9. I think your rotation will be something like 90/90/45 Edit: Actually, are you applying each of the transformations in world space, or in the local space? The transformation you want could also be something like 90/45/90...try different combinations like that to see what works.
  10. It looks like you are adding the position of the rigid body to the torque and linear impulse. When the object is at the origin this has no effect, but as soon as you move away from the origin this will create erroneous torques and impulses. Since the linear impulse make the object move down the negative z axis, this negative z value is being added to the torque, making the body rotate. You only want to apply the rotation of the rigid body to the torque and linear impulse, not the entire transformation.
  11. The closest games usually get to this is storing the movement from the animation alongside the animation itself. Then as the animation is played, the movement is also applied to the object. If the animation has the character moving forward .1 meters in a frame, when that frame is played the character is moved that distance.
  12. Zeroing out the velocity when hitting the wall is fine, but since the key is still being held down, they should get their velocity back in the next frame. Just adding velocity once when the key is pressed isn't enough if you're going to clear it later. You need to apply acceleration or set the velocity as long as the key is down.
  13. Each square has 3 possible values and there are nine squares. There are 3^9 or 19683 permutations. Many of these are not reachable in an actual game (for example, boards where both X and O have 3 in a row). Since the number isn't that high, you could probably just make a table of that size and you'll just have entries that are never visited. Or use a hash table/map/associative container of your choice. You can encode the entire state of a tic tac toe board into a 16 bit integer. A simple way to do this is to assign empty, X, and O the values 0, 1, and 2 (in any order you'd like), then set an accumulator to 0. For each space in the board, multiply the accumulated value by 3 and add the value of that space. Or even encode the entire board into a 32 bit integer by simply using 2 independent bits to store the state of each square. There are far fewer possible states if you account for symmetry. With symmetry, there are only 3 states after the first move (corner, side, and center). But if the goal here is to find weaknesses in an imperfect player, then you wouldn't want to exploit symmetry because the imperfect player may have asymmetric weaknesses.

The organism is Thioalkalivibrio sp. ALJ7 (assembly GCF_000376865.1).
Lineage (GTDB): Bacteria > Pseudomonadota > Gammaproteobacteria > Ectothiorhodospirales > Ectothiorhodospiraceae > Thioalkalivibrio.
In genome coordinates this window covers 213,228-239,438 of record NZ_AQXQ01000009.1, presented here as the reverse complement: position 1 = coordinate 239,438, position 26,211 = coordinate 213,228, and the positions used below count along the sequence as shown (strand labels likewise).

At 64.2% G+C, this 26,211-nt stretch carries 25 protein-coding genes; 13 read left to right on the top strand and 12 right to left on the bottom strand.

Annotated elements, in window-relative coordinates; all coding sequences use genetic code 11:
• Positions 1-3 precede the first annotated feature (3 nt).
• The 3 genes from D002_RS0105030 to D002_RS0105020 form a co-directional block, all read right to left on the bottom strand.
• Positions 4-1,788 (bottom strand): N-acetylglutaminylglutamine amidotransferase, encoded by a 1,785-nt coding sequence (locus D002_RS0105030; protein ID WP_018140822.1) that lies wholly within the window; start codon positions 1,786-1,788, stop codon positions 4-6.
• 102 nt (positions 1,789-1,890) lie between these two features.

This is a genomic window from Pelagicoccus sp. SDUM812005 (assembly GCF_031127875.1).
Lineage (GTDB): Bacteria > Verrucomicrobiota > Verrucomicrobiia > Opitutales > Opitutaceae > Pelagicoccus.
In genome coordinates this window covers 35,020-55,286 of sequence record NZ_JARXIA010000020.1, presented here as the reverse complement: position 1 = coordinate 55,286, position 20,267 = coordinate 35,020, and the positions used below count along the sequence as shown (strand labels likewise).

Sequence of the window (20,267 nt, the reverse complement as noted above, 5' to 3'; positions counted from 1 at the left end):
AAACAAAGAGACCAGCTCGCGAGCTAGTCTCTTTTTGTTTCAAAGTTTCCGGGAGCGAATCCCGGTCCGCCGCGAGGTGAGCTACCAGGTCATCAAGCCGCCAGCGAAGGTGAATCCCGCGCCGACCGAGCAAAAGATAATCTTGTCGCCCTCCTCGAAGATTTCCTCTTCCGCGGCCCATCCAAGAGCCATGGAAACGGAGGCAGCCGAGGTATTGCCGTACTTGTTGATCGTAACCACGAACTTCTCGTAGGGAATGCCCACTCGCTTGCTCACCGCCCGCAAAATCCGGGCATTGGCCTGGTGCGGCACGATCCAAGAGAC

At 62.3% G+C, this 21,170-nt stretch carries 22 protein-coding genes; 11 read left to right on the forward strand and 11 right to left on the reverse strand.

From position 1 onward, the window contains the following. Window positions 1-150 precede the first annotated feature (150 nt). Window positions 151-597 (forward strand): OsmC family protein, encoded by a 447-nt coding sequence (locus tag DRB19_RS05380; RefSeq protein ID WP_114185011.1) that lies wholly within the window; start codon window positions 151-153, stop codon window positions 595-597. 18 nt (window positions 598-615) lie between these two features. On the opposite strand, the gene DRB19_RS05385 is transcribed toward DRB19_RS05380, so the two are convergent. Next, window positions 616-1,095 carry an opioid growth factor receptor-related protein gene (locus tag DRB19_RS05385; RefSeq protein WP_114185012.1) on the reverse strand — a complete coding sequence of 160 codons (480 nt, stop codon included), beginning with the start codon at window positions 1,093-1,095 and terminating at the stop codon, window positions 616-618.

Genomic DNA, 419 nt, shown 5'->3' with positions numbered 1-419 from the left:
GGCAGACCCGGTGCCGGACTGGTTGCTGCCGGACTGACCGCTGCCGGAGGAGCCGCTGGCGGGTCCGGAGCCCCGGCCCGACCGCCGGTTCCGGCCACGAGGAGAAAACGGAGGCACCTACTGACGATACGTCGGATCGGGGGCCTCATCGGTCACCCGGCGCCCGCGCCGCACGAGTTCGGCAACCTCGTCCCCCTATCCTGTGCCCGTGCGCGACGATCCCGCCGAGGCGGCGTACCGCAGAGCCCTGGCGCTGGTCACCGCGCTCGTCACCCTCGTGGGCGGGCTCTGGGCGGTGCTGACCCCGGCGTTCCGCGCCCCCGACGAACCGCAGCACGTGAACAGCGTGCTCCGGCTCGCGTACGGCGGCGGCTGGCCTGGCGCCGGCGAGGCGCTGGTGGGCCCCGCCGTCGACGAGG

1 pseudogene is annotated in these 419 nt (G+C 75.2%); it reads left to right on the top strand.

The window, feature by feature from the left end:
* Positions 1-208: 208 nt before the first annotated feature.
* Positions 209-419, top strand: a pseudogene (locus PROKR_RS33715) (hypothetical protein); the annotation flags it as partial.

14. The state is the entire state of the board, not the state of an individual square. There is only one starting state, which is the empty board. There are 9 valid moves from this state.
  15. A normal does not have a "reference point". It is just a direction. It looks like you're adding the first vertex of the triangle to the normal when you compute the normal, and then subtracting it later. It shouldn't be added in the first place. The dot product should be between the triangle's normal and the direction the camera is facing. The direction from the camera to the first vertex of the triangle is not meaningful here.